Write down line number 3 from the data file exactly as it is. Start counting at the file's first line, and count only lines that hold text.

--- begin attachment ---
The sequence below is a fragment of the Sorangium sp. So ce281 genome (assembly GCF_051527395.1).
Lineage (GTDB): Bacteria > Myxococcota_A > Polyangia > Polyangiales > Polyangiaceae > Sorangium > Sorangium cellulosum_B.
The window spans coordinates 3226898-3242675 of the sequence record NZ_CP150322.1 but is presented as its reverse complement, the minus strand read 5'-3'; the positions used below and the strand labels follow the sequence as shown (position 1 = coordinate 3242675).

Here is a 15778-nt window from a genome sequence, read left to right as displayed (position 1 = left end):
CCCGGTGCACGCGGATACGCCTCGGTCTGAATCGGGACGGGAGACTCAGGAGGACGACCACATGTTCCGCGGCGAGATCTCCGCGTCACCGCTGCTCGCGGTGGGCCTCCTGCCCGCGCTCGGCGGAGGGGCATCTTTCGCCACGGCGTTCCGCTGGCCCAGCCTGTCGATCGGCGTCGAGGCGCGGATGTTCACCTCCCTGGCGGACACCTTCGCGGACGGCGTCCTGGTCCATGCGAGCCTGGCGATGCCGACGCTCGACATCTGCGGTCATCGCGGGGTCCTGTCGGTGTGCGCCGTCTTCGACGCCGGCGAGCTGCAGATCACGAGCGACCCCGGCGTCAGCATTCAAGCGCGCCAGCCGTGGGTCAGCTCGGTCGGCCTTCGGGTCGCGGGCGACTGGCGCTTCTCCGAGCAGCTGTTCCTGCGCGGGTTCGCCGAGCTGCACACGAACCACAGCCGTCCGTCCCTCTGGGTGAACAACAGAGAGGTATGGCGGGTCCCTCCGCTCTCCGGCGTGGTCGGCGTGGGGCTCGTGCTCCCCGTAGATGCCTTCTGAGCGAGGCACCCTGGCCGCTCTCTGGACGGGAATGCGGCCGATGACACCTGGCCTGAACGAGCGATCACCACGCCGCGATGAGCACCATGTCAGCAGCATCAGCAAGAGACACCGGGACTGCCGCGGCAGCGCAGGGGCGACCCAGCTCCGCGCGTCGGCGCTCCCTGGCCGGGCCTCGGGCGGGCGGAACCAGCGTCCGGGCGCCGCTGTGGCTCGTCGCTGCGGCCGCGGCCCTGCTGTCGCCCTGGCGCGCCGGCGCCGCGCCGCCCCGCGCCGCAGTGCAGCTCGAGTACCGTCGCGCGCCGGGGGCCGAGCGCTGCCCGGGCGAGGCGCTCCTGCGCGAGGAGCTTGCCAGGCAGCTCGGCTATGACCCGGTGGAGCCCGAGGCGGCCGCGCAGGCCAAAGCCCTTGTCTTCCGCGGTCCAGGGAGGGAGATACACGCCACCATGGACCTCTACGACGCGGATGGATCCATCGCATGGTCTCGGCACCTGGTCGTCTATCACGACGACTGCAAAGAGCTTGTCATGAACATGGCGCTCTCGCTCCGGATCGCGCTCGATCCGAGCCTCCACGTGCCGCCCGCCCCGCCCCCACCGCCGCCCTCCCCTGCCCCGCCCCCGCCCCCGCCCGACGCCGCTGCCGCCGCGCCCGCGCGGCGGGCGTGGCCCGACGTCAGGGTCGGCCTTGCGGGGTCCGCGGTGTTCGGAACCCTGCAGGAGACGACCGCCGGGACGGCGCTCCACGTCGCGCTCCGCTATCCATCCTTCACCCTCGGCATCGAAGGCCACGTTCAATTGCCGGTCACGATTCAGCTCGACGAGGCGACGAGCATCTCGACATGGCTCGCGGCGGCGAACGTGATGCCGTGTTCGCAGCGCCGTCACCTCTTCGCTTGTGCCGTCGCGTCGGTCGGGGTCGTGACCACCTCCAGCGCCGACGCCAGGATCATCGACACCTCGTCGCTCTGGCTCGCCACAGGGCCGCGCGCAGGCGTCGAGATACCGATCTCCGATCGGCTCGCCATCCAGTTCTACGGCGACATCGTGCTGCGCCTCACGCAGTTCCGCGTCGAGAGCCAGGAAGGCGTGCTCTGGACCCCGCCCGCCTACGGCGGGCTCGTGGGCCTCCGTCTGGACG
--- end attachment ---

The window spans coordinates 3226898-3242675 of the sequence record NZ_CP150322.1 but is presented as its reverse complement, the minus strand read 5'-3'; the positions used below and the strand labels follow the sequence as shown (position 1 = coordinate 3242675).